I am an absurd idealist. But I believe that all that must come true. For, unless it comes true, the world will be laid desolate. And I believe that it can come true. I believe that, by the grace of God, men will awake presently and be men again, and colour and laughter and splendid living will return to a grey civilisation. But that will only come true because a few men will believe in it, and fight for it, and fight in its name against everything that sneers and snarls at that ideal. – Leslie Charteris, The Last Hero
A divine Mine only can yield the gems of divine knowledge, and the fragrance of the mystic Flower can be inhaled only in the ideal Garden, and the lilies of ancient wisdom can blossom nowhere except in the city of a stainless heart. – Baha’u’llah, The Book of Certitude, p. 191.
The divine ideals are humility, submissiveness, annihilation of self, perfect evanescence, charity and loving-kindness. You must die to self and live in God. You must be exceedingly compassionate to one another and to all the people of the world. Love and serve mankind just for the sake of God and not for anything else. The foundation of your love toward humanity must be spiritual faith and Divine assurance. – Abdu’l-Baha, Star of the West, Volume 4, p. 184.
The world has no shortage of divine ideals, inspiring words and beautiful sentiments. Sadly, though, those ideals and sentiments don’t always reflect themselves in our actual behavior.
Of course, ideals usually precede actions. We contemplate, meditate on and think about how to act, and then we actually act. Lofty ideals and noble goals, though, sometimes don’t translate themselves into actions:
What profit is there in agreeing that universal friendship is good, and talking of the solidarity of the human race as a grand ideal? Unless these thoughts are translated into the world of action, they are useless.
The wrong in the world continues to exist just because people talk only of their ideals, and do not strive to put them into practice. If actions took the place of words, the world’s misery would very soon be changed into comfort. – Abdu’l-Baha, Paris Talks, p. 24.
That’s why, according to the Baha’i teachings, the Creator sends humanity messengers, prophets and spiritual teachers, so we can experience what it truly means, in the real world, to exemplify exalted thoughts and high ideals:
Some men and women glory in their exalted thoughts, but if these thoughts never reach the plane of action they remain useless: the power of thought is dependent on its manifestation in deeds. A philosopher’s thought may, however, in the world of progress and evolution, translate itself into the actions of other people, even when they themselves are unable or unwilling to show forth their grand ideals in their own lives. To this class the majority of philosophers belong, their teachings being high above their actions. This is the difference between philosophers who are Spiritual Teachers, and those who are mere philosophers: the Spiritual Teacher is the first to follow His own teaching; He brings down into the world of action His spiritual conceptions and ideals. His Divine thoughts are made manifest to the world. His thought is Himself, from which He is inseparable. When we find a philosopher emphasizing the importance and grandeur of justice, and then encouraging a rapacious monarch in his oppression and tyranny, we quickly realize that he belongs to the first class: for he thinks heavenly thoughts and does not practise the corresponding heavenly virtues. – Ibid., pp. 18-19.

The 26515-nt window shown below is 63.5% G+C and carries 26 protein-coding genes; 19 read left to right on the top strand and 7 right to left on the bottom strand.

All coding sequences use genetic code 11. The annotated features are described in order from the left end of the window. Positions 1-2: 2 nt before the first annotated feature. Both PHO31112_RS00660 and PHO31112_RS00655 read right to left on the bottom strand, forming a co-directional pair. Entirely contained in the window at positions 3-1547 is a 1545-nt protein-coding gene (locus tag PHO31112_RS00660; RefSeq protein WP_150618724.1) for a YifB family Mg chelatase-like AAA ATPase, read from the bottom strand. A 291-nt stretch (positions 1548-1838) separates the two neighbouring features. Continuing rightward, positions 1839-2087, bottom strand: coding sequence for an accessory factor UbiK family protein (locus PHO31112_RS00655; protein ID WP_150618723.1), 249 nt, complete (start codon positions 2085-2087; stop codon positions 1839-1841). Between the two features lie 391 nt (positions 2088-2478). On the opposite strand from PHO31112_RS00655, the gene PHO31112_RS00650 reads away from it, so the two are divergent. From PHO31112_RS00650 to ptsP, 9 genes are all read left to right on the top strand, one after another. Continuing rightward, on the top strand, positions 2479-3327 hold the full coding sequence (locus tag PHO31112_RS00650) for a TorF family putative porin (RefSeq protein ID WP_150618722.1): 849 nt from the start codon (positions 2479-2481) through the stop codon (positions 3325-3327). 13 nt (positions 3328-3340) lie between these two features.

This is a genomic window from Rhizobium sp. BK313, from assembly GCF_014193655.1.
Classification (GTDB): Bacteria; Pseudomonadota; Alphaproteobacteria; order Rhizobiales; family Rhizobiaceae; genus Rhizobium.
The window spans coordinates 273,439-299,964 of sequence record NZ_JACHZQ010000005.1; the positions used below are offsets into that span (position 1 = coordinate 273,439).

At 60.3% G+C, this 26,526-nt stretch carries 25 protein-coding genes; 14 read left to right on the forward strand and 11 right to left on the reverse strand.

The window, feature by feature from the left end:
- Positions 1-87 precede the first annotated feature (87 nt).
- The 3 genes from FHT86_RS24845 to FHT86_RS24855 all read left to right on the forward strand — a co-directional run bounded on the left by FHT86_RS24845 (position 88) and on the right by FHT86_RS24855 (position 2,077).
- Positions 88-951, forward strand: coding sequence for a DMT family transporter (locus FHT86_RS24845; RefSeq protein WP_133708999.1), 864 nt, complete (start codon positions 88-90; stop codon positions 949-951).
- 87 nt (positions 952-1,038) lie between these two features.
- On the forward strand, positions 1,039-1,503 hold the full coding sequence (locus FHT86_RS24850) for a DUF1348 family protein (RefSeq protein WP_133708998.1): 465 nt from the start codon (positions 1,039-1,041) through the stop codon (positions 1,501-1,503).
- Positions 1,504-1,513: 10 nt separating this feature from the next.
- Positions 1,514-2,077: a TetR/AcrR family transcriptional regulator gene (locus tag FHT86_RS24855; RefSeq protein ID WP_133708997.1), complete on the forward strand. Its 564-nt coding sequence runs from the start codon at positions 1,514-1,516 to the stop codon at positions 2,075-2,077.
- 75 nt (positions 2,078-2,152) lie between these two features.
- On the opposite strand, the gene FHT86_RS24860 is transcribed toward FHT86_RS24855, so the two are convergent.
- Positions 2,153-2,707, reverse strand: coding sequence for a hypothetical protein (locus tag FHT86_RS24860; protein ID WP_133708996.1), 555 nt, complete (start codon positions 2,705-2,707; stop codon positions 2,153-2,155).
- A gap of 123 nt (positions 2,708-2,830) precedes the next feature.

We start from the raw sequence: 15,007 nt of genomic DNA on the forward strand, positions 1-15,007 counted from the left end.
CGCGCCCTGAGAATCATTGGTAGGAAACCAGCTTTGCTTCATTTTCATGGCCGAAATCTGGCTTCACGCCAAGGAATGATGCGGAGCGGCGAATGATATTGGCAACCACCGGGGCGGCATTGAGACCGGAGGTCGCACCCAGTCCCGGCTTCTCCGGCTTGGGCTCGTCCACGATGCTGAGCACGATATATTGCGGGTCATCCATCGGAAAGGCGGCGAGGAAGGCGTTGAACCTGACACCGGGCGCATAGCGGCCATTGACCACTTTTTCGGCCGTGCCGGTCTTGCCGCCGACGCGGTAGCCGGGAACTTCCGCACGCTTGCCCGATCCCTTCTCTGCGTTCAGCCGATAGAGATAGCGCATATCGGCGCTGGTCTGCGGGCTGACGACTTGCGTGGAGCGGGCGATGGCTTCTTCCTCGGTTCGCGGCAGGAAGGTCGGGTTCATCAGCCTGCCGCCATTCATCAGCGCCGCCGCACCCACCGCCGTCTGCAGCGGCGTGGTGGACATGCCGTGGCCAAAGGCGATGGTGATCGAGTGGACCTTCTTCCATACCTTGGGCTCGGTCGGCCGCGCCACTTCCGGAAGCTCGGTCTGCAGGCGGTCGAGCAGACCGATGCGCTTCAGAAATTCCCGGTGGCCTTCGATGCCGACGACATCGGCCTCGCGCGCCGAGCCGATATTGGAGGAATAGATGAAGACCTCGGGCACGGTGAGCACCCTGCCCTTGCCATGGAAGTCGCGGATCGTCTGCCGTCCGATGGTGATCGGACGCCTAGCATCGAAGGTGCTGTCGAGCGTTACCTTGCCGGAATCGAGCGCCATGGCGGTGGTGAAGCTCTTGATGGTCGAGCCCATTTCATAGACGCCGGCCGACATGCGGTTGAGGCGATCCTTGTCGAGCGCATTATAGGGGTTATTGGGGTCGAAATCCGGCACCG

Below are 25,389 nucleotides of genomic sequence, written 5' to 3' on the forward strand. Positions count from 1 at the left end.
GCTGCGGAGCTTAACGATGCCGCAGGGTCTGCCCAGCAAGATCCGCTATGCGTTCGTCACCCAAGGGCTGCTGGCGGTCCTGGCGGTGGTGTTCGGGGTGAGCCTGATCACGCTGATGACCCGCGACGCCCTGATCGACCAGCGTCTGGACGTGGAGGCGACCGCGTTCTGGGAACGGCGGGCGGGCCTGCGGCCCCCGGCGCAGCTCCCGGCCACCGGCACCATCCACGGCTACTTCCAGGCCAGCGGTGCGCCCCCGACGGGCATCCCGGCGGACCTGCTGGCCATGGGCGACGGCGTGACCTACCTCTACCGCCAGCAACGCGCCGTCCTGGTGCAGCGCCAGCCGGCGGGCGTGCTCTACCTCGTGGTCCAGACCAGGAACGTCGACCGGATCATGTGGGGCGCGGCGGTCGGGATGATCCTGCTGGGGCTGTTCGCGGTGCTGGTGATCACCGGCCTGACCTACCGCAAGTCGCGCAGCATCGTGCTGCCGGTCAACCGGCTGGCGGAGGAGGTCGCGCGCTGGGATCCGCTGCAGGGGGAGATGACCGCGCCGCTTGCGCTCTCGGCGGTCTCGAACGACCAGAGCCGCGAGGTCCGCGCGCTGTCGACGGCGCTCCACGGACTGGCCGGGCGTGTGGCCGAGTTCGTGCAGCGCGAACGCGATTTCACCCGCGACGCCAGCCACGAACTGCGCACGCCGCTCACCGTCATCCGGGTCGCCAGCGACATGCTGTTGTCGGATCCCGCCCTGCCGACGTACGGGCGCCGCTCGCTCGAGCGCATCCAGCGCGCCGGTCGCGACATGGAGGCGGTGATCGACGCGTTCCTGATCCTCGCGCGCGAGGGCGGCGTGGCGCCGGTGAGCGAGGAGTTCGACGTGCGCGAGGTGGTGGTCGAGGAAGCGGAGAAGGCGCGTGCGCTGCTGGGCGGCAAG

If you’d like to establish a daily practice of living into your ideals, and building a better and more idealistic world in the process, you can do that by following the teachings of Baha’u’llah, the most recent of those great spiritual teachers. When you begin to internalize Baha’u’llah’s message, and act on the unifying, peaceful message of the Baha’i teachings, you’ll bring a powerful sense of idealism back into your life, and become part of a global community striving to bring about a new set of spiritual ideals:
When love is realized and the ideal spiritual bonds unite the hearts of men, the whole human race will be uplifted, the world will continually grow more spiritual and radiant and the happiness and tranquillity of mankind be immeasurably increased. Warfare and strife will be uprooted, disagreement and dissension pass away and Universal Peace unite the nations and peoples of the world. All mankind will dwell together as one family, blend as the waves of one sea, shine as stars of one firmament and appear as fruits of the same tree. This is the happiness and felicity of humankind. This is the illumination of man, the glory eternal and life everlasting; this is the divine bestowal. – Abdu’l-Baha, The Promulgation of Universal Peace, p. 145.